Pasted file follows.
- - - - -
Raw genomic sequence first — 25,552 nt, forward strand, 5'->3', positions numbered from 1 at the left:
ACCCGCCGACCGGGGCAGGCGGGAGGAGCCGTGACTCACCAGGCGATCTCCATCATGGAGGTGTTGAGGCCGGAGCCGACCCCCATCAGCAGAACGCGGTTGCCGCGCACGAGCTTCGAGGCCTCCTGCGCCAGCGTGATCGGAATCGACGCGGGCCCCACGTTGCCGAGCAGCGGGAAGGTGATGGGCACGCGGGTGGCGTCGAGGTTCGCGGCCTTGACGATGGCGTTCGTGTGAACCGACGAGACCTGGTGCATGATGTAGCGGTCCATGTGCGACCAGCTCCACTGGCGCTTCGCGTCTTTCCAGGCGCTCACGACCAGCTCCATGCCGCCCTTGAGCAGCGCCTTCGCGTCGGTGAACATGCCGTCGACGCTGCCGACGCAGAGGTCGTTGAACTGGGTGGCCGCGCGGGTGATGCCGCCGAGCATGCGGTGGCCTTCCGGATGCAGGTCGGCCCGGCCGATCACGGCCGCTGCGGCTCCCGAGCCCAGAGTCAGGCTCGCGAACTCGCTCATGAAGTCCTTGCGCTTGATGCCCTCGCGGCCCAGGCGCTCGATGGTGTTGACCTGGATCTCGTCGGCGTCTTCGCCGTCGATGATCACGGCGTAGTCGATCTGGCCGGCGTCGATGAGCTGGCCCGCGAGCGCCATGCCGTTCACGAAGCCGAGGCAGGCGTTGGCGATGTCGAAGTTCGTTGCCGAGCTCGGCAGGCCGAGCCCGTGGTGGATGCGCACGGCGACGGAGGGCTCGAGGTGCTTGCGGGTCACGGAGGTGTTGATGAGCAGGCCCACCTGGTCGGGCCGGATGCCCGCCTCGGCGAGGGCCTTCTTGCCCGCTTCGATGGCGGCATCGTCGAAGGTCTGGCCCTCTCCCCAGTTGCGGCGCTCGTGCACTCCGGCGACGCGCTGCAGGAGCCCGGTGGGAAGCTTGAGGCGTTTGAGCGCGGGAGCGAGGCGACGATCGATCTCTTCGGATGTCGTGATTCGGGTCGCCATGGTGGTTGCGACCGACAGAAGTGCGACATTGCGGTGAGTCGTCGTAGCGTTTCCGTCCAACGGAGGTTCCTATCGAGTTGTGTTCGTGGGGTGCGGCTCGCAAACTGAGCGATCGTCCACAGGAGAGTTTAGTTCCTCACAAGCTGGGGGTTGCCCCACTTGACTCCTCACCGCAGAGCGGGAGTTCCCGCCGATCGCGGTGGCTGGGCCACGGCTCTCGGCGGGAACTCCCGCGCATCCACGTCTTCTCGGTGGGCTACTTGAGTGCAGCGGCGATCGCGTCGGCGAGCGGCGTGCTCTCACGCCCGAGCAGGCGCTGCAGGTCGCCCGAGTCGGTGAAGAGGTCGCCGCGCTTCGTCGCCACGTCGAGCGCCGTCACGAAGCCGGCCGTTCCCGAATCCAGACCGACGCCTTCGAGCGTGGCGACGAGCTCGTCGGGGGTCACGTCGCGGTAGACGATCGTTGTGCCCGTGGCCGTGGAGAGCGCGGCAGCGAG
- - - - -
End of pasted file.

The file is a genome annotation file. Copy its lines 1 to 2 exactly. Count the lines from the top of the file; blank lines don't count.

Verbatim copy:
Raw genomic sequence first — 25,552 nt, forward strand, 5'->3', positions numbered from 1 at the left:
ACCCGCCGACCGGGGCAGGCGGGAGGAGCCGTGACTCACCAGGCGATCTCCATCATGGAGGTGTTGAGGCCGGAGCCGACCCCCATCAGCAGAACGCGGTTGCCGCGCACGAGCTTCGAGGCCTCCTGCGCCAGCGTGATCGGAATCGACGCGGGCCCCACGTTGCCGAGCAGCGGGAAGGTGATGGGCACGCGGGTGGCGTCGAGGTTCGCGGCCTTGACGATGGCGTTCGTGTGAACCGACGAGACCTGGTGCATGATGTAGCGGTCCATGTGCGACCAGCTCCACTGGCGCTTCGCGTCTTTCCAGGCGCTCACGACCAGCTCCATGCCGCCCTTGAGCAGCGCCTTCGCGTCGGTGAACATGCCGTCGACGCTGCCGACGCAGAGGTCGTTGAACTGGGTGGCCGCGCGGGTGATGCCGCCGAGCATGCGGTGGCCTTCCGGATGCAGGTCGGCCCGGCCGATCACGGCCGCTGCGGCTCCCGAGCCCAGAGTCAGGCTCGCGAACTCGCTCATGAAGTCCTTGCGCTTGATGCCCTCGCGGCCCAGGCGCTCGATGGTGTTGACCTGGATCTCGTCGGCGTCTTCGCCGTCGATGATCACGGCGTAGTCGATCTGGCCGGCGTCGATGAGCTGGCCCGCGAGCGCCATGCCGTTCACGAAGCCGAGGCAGGCGTTGGCGATGTCGAAGTTCGTTGCCGAGCTCGGCAGGCCGAGCCCGTGGTGGATGCGCACGGCGACGGAGGGCTCGAGGTGCTTGCGGGTCACGGAGGTGTTGATGAGCAGGCCCACCTGGTCGGGCCGGATGCCCGCCTCGGCGAGGGCCTTCTTGCCCGCTTCGATGGCGGCATCGTCGAAGGTCTGGCCCTCTCCCCAGTTGCGGCGCTCGTGCACTCCGGCGACGCGCTGCAGGAGCCCGGTGGGAAGCTTGAGGCGTTTGAGCGCGGGAGCGAGGCGACGATCGATCTCTTCGGATGTCGTGATTCGGGTCGCCATGGTGGTTGCGACCGACAGAAGTGCGACATTGCGGTGAGTCGTCGTAGCGTTTCCGTCCAACGGAGGTTCCTATCGAGTTGTGTTCGTGGGGTGCGGCTCGCAAACTGAGCGATCGTCCACAGGAGAGTTTAGTTCCTCACAAGCTGGGGGTTGCCCCACTTGACTCCTCACCGCAGAGCGGGAGTTCCCGCCGATCGCGGTGGCTGGGCCACGGCTCTCGGCGGGAACTCCCGCGCATCCACGTCTTCTCGGTGGGCTACTTGAGTGCAGCGGCGATCGCGTCGGCGAGCGGCGTGCTCTCACGCCCGAGCAGGCGCTGCAGGTCGCCCGAGTCGGTGAAGAGGTCGCCGCGCTTCGTCGCCACGTCGAGCGCCGTCACGAAGCCGGCCGTTCCCGAATCCAGACCGACGCCTTCGAGCGTGGCGACGAGCTCGTCGGGGGTCACGTCGCGGTAGACGATCGTTGTGCCCGTGGCCGTGGAGAGCGCGGCAGCGAG